California Laws on Backyard Nude Sunbathing

There is no law specifically forbidding nude or topless sunbathing in your own backyard, provided that you are not violating the law on indecent exposure. California penal code 314 details what constitutes indecent exposure or lewd behavior.

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If you’re planning to sunbath nude, make sure you have privacy

Indecent Exposure

California law defines indecent exposure as any person who makes their private parts visible in any public place or in any place where there are people who may be offended or annoyed.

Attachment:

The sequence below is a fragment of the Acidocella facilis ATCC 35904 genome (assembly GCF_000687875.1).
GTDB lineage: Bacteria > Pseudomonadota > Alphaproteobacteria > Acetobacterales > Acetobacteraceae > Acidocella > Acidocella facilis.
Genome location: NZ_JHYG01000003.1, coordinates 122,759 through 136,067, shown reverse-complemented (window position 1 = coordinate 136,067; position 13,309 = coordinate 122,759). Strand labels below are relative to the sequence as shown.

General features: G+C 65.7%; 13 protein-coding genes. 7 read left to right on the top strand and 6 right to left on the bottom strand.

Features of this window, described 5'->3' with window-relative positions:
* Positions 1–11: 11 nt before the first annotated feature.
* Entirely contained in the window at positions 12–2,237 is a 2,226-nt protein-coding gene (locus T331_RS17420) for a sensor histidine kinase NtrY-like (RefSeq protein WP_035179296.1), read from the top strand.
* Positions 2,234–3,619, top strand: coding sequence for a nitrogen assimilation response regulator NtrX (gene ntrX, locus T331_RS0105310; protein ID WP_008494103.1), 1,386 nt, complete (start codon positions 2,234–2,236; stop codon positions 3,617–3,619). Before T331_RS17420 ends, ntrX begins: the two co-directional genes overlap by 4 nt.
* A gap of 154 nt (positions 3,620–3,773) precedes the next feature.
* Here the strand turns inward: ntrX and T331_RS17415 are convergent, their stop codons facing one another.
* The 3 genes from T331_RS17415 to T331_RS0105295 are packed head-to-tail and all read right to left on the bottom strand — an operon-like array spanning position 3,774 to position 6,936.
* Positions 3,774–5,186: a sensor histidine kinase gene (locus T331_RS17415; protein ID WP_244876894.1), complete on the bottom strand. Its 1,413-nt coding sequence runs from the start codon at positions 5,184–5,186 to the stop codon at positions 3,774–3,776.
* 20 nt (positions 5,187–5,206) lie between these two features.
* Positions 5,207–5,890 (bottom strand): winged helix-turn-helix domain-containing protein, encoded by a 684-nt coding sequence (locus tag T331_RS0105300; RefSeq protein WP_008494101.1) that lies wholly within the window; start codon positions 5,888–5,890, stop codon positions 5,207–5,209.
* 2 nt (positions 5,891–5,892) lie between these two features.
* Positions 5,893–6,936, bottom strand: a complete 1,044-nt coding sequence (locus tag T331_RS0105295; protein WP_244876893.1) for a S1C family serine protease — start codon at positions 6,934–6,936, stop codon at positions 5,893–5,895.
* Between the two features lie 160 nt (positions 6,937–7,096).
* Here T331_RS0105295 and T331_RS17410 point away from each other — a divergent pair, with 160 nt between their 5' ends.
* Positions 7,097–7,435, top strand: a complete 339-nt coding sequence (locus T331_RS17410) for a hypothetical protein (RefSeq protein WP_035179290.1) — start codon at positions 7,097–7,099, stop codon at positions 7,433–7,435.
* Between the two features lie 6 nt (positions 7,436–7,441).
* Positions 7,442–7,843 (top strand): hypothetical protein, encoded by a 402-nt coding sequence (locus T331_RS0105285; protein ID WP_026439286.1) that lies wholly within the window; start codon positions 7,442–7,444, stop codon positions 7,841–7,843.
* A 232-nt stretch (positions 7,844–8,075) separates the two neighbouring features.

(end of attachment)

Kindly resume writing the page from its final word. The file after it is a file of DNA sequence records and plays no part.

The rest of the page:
Private Property

If you're in your own backyard, on private property, you are free to sunbath nude or topless. It is best if you sunbathe with a certain degree of discretion, a secluded location obscured from view by a privacy fence makes for a good sunbathing spot.

Exceptions

You can be sunbathing nude on private property and still be charged with indecent exposure under certain conditions. If you can be seen by the public (for example, if your backyard backs up to a busy street) or by neighbors who may take offense at your sunbathing, then you are technically in violation of California's indecent exposure law.


Peter Timm

Peter Timm has been writing since 2002 for both print and online publications. Timm earned a Bachelor of Arts from the New York Institute of Technology in 2008 and emerged a technically astute writer.